Another element common to superhero tales is that they are otherwise normal people (there may be an exception or two to this; I’m not an expert at superheroes!). Superman came from another planet but otherwise lives an ordinary life as a reporter (Clark Kent). Spiderman is the ordinary guy Peter Parker. Ironman is Tony Stark. Underdog is a shoeshine boy (dog). Batman is the ordinary (millionaire!) guy Bruce Wayne. Sure, Batman does not have superhuman powers, but he has a genius intellect and his fighting skills are perfect (and these are his “superpowers”). But for superheroes, you don’t even recognize their super powers when they are acting like ordinary people. In fact, they sometimes have to “play dumb” to keep their real identities a secret. But in spite of their ordinary appearances, they are really something far from ordinary.

What I find most interesting, though, is that all of them are pale imitations of Jesus. Every one of them is a modernized, culturalized, and fictionalized version of what we are told about Jesus. In other words, Jesus is the reality, he is the real, true superhero, and all of these others are fakes. Jesus does battle with cosmic forces of evil and defeats them for us (Eph 4.8; Col 2.15). He came to earth as a man, and few people recognized that he was not just a man. But he accomplished what we could not accomplish for ourselves. As a result of his work, we no longer have to be bound by evil, sin, and death.

I am in no way trying to reduce Jesus to the idea of a comic book superhero. Quite the opposite. I’m saying that Jesus really is everything that people are looking for in these fictional superheroes.

So if Jesus is the real superhero, if the story of Jesus is not just optimistic fiction, then why don’t more people come to him and join with him?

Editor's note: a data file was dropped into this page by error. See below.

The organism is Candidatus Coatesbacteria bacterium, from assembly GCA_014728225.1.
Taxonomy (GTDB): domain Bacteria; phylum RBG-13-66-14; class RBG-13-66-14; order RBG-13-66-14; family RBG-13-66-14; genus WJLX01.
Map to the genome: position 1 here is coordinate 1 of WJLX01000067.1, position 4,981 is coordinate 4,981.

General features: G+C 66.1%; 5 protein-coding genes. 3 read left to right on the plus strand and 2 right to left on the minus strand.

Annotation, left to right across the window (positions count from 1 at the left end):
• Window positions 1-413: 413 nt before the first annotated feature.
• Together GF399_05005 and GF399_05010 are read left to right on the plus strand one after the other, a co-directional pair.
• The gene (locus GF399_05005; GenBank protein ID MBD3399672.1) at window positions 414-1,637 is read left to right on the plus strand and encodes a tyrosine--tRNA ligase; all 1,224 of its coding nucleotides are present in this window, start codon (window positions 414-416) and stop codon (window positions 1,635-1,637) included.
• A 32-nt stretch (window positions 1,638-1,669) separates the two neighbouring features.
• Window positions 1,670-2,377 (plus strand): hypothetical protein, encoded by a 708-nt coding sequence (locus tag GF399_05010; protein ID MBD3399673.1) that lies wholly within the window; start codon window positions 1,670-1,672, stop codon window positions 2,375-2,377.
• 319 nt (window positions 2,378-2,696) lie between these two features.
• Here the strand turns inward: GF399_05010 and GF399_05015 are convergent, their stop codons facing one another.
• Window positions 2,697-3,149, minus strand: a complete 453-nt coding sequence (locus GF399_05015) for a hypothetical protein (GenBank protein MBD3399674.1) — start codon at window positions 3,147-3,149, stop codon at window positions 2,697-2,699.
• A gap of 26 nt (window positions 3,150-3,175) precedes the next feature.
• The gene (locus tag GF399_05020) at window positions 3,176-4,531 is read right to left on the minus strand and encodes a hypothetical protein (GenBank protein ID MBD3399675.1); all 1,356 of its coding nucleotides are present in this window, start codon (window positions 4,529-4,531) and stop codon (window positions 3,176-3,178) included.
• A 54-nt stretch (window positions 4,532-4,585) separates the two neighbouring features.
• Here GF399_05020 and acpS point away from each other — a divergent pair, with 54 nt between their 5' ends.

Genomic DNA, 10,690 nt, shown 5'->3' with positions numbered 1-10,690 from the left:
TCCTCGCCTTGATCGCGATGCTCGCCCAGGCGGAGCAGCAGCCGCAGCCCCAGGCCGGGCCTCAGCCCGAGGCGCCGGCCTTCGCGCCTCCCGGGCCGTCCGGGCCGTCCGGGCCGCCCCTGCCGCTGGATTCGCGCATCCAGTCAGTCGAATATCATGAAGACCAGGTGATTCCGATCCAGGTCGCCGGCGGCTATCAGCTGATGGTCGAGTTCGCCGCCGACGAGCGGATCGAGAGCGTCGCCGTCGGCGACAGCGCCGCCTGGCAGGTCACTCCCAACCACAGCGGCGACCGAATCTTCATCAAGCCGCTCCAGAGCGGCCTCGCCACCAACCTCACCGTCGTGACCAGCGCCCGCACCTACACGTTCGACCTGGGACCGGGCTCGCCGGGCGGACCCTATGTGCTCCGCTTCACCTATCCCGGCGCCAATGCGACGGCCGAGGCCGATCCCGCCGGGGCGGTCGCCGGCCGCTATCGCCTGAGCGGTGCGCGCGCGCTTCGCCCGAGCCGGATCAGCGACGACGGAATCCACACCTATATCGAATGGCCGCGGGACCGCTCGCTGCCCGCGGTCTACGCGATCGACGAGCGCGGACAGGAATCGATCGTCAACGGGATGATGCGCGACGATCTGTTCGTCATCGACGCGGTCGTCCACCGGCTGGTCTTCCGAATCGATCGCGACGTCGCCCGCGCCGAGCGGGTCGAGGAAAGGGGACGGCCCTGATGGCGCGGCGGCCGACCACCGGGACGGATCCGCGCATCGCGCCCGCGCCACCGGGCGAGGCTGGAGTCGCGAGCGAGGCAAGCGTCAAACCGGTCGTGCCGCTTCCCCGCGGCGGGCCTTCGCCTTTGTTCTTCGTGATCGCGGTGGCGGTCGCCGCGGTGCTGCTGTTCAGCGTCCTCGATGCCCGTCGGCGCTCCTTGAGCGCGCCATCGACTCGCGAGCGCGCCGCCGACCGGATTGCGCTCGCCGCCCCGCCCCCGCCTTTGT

The answer lies in the demands Jesus makes upon his followers. You see, when Superman saves the day, no one has to repent. The bad guy is defeated and captured and everyone gets to go on living their lives just the same as before. When Batman comes in and beats up all the villains, he doesn’t then go around the city telling everyone that they too, are villains. In fact, Batman cooperates with the local authorities, he joins forces with them. He agrees with them. When Ironman saves the city, he does not demand that everyone has to stop being greedy. Flash Gordon never spoke out against fornication. When a superhero saves the day, he makes it possible for our world to go on just like it is. That’s what people want – they want this world, just without the really bad guys in it. But Jesus was at odds with the religious leaders of his day and he condemned them as some of the worst culprits. In fact, the gospel says that all have sinned, that all of us have become the “bad guys” and the only way out is to submit to the demands of Jesus, who wishes to change us from our evil thoughts and ways and make us into new, pure people. Jesus says that our  old self must die, be crucified along with Him, and a new, righteous self must take its place. But the world doesn’t want that. They would prefer someone to come along, remove the “excessive” forms of evil, and let the rest of us go on practicing the “accepted” forms of evil. But that is not what Jesus is offering.

Furthermore, Batman comes when you call him. Just turn on the Bat-signal and he comes. Otherwise he leaves you alone. I suspect that many people wish Jesus was more like that — “stay out of my life until it I call, then come and save everything, and then let me go on doing what I was doing.” But those are not the terms that Jesus is offering. “Why do you call me ‘Lord, Lord” and do not do what I say?” (Luke 6.46).

Nobody wants a superhero who criticizes them or tells them they have to change their lives. As has been said many times, everyone wants a savior, few people want a lord. But with Jesus, they come as a package.


David McClister